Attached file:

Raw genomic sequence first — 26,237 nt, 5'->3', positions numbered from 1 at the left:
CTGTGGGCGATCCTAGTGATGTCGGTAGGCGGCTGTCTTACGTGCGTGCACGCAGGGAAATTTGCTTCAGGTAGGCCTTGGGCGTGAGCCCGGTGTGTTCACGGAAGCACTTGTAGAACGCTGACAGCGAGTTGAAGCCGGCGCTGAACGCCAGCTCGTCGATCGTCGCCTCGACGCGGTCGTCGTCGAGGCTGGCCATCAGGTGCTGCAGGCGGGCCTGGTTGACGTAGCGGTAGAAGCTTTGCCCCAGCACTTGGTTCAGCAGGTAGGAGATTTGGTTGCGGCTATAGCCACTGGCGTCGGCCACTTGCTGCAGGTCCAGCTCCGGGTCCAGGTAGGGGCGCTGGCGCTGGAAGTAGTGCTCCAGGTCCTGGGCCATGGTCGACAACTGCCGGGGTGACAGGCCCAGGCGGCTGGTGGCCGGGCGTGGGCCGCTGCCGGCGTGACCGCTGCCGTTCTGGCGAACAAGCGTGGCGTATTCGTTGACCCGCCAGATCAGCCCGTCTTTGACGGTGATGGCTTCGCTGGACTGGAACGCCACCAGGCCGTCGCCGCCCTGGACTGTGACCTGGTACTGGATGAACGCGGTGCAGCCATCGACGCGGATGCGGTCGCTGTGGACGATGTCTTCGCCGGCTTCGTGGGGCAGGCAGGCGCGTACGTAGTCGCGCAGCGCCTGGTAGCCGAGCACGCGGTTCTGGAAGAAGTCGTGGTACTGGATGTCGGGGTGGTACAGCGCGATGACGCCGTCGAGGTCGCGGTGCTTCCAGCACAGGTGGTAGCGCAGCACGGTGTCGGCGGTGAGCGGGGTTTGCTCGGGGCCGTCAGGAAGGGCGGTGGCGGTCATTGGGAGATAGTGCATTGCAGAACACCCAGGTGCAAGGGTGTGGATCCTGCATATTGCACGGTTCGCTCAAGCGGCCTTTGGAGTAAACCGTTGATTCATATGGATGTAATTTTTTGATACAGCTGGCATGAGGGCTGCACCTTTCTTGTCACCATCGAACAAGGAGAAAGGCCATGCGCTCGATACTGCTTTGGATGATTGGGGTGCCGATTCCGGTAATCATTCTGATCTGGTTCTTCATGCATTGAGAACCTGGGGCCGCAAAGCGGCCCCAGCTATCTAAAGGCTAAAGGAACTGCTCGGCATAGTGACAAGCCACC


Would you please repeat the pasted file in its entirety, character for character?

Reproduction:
Raw genomic sequence first — 26,237 nt, 5'->3', positions numbered from 1 at the left:
CTGTGGGCGATCCTAGTGATGTCGGTAGGCGGCTGTCTTACGTGCGTGCACGCAGGGAAATTTGCTTCAGGTAGGCCTTGGGCGTGAGCCCGGTGTGTTCACGGAAGCACTTGTAGAACGCTGACAGCGAGTTGAAGCCGGCGCTGAACGCCAGCTCGTCGATCGTCGCCTCGACGCGGTCGTCGTCGAGGCTGGCCATCAGGTGCTGCAGGCGGGCCTGGTTGACGTAGCGGTAGAAGCTTTGCCCCAGCACTTGGTTCAGCAGGTAGGAGATTTGGTTGCGGCTATAGCCACTGGCGTCGGCCACTTGCTGCAGGTCCAGCTCCGGGTCCAGGTAGGGGCGCTGGCGCTGGAAGTAGTGCTCCAGGTCCTGGGCCATGGTCGACAACTGCCGGGGTGACAGGCCCAGGCGGCTGGTGGCCGGGCGTGGGCCGCTGCCGGCGTGACCGCTGCCGTTCTGGCGAACAAGCGTGGCGTATTCGTTGACCCGCCAGATCAGCCCGTCTTTGACGGTGATGGCTTCGCTGGACTGGAACGCCACCAGGCCGTCGCCGCCCTGGACTGTGACCTGGTACTGGATGAACGCGGTGCAGCCATCGACGCGGATGCGGTCGCTGTGGACGATGTCTTCGCCGGCTTCGTGGGGCAGGCAGGCGCGTACGTAGTCGCGCAGCGCCTGGTAGCCGAGCACGCGGTTCTGGAAGAAGTCGTGGTACTGGATGTCGGGGTGGTACAGCGCGATGACGCCGTCGAGGTCGCGGTGCTTCCAGCACAGGTGGTAGCGCAGCACGGTGTCGGCGGTGAGCGGGGTTTGCTCGGGGCCGTCAGGAAGGGCGGTGGCGGTCATTGGGAGATAGTGCATTGCAGAACACCCAGGTGCAAGGGTGTGGATCCTGCATATTGCACGGTTCGCTCAAGCGGCCTTTGGAGTAAACCGTTGATTCATATGGATGTAATTTTTTGATACAGCTGGCATGAGGGCTGCACCTTTCTTGTCACCATCGAACAAGGAGAAAGGCCATGCGCTCGATACTGCTTTGGATGATTGGGGTGCCGATTCCGGTAATCATTCTGATCTGGTTCTTCATGCATTGAGAACCTGGGGCCGCAAAGCGGCCCCAGCTATCTAAAGGCTAAAGGAACTGCTCGGCATAGTGACAAGCCACC